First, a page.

The second problem centers around training and standardization. All of our students supply their own computers. While a number are "computer literate," many are using computers for the first time as the primary interface for learning. The multiple platforms and emerging skill base create a host of support issues. A single desktop with controlled configuration greatly reduces the potential for students to "get lost in the technology" and limits the support variables we need to address. Again, support issues will now diminish thereby enabling faculty to concentrate more on teaching. There are undoubtedly other benefits that will arise -- we just haven't had the opportunity to identify those yet in our pilot.
whurley: How has the move to cloud computing affected your budget? Is there a demonstrable positive impact?
Zimmerman-Bence: Moving to cloud computing will generate near-term costs for us, but these will be short-term pain for long-term gain. SIMtone's solution was by far the most attractive option, especially considering it hit that sweet spot of scalability, reliability, and cost. The fees are entirely reasonable and in some instances a fraction of the quotes for other options.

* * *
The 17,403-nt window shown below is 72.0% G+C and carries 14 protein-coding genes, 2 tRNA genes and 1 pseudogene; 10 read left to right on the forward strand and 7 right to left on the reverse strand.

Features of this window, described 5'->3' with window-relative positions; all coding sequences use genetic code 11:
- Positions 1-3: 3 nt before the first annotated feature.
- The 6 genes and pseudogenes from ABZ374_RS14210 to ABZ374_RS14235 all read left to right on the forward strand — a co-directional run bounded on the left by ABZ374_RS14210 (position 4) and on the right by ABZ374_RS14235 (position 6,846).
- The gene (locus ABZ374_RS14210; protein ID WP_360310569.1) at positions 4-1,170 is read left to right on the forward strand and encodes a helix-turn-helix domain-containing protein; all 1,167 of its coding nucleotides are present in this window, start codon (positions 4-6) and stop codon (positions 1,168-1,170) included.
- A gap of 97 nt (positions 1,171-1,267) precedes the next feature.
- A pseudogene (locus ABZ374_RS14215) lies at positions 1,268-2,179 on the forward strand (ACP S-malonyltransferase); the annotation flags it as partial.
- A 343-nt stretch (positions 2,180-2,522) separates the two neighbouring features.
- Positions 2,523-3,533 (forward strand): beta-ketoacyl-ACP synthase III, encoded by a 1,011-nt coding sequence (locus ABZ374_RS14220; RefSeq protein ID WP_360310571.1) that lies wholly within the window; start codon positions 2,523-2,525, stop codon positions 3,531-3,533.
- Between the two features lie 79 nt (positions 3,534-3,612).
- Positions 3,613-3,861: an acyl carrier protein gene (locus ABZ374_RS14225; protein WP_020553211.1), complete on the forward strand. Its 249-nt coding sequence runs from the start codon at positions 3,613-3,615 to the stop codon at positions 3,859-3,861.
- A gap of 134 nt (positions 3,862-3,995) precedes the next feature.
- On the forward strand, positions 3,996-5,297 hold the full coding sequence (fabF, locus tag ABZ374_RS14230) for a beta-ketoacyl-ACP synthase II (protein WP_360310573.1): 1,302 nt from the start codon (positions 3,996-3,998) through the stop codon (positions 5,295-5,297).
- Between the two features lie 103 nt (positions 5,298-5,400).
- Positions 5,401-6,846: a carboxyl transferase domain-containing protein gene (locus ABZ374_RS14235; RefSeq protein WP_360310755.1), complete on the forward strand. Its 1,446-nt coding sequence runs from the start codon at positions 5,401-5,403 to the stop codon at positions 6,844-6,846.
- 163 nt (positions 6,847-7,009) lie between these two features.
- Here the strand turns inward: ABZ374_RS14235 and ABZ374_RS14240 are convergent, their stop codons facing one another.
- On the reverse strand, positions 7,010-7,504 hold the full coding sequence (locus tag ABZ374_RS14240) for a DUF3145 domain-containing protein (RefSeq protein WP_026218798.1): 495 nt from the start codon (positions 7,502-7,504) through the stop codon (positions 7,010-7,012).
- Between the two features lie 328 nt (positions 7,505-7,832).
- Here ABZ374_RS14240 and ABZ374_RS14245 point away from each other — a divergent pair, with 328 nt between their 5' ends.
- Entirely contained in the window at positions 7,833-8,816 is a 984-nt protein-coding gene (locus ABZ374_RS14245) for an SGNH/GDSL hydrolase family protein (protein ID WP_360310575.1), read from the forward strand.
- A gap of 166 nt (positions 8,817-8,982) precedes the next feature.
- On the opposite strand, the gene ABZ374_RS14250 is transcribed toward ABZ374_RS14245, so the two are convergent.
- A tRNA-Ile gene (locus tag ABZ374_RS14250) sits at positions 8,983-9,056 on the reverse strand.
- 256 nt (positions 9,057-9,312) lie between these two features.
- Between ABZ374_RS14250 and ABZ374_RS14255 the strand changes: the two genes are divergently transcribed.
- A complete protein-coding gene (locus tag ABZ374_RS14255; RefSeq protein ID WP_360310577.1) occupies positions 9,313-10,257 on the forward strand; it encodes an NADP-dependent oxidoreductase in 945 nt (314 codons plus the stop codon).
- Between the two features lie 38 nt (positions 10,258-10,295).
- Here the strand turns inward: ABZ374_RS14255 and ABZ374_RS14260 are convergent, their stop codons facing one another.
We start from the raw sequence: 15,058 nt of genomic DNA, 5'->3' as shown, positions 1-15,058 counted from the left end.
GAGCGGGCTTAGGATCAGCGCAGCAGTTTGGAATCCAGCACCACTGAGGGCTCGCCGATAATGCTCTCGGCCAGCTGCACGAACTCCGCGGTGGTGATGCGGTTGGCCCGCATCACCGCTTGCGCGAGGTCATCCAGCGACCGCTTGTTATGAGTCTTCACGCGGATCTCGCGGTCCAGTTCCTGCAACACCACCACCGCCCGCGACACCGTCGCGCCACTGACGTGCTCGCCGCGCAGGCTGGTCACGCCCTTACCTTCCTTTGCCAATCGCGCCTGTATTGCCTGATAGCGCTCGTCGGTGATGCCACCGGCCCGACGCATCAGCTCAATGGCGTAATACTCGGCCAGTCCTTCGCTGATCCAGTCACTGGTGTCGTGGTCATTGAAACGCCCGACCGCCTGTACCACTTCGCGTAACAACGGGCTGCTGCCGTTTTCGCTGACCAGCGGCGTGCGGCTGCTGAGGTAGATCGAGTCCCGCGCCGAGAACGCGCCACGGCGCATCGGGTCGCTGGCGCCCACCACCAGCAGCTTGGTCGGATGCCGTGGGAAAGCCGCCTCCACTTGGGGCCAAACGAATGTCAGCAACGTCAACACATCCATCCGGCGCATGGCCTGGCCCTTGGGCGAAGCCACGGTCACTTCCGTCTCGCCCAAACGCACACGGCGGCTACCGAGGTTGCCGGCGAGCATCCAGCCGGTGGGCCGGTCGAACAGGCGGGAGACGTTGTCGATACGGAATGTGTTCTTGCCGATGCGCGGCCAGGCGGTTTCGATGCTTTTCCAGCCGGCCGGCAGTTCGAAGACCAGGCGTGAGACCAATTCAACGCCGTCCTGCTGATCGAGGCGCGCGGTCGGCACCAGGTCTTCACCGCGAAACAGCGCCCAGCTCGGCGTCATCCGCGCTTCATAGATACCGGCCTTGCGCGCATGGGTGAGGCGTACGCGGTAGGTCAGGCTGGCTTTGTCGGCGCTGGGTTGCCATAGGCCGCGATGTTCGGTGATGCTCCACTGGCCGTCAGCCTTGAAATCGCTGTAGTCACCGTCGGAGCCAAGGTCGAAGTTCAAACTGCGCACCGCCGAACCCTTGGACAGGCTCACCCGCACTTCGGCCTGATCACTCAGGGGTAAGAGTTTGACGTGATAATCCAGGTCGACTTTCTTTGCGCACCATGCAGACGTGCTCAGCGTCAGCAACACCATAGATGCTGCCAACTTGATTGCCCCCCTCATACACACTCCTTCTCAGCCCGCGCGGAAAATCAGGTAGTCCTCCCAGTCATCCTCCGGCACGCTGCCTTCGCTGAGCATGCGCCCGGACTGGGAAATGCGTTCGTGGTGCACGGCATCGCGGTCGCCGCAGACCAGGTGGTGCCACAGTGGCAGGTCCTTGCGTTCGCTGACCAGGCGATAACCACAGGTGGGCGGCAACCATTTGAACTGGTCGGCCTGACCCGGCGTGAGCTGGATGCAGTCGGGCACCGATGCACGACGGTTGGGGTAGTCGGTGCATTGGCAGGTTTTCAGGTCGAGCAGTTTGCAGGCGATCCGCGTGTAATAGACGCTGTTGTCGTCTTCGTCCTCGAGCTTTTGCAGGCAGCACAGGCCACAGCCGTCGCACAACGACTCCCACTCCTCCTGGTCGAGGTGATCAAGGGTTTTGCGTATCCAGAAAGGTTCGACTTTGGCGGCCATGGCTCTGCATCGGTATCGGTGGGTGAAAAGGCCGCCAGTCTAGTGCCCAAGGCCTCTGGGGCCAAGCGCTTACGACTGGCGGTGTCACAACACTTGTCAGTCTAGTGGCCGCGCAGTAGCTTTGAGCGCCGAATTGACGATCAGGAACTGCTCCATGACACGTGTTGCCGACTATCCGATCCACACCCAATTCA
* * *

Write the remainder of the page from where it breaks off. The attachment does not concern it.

I believe the ability to deliver our course software and instruction through a cloud will be a driver for growth for the long term. Currently, students become quickly overwhelmed with technical issues and fall behind. The SIMtone cloud will dramatically reduce that frustration and consequently help us retain more students, providing a crucial link for growing out program. Retaining students is the key revenue driver for the school -- more students retained -> more revenue, more revenue -> more options for serving students.
whurley: Do you think the idea of "PCs in the cloud" will spread to other school districts?
Zimmerman-Bence: Where schools will find value is in the promise of stable and affordable access to information and tools. This will allow schools to expand learning much in the same way corporations are able to extend productivity by providing access outside of the office. For instance, students without access in their homes might be able to access their cloud computer at a public library -- where they can grab all of their curriculum.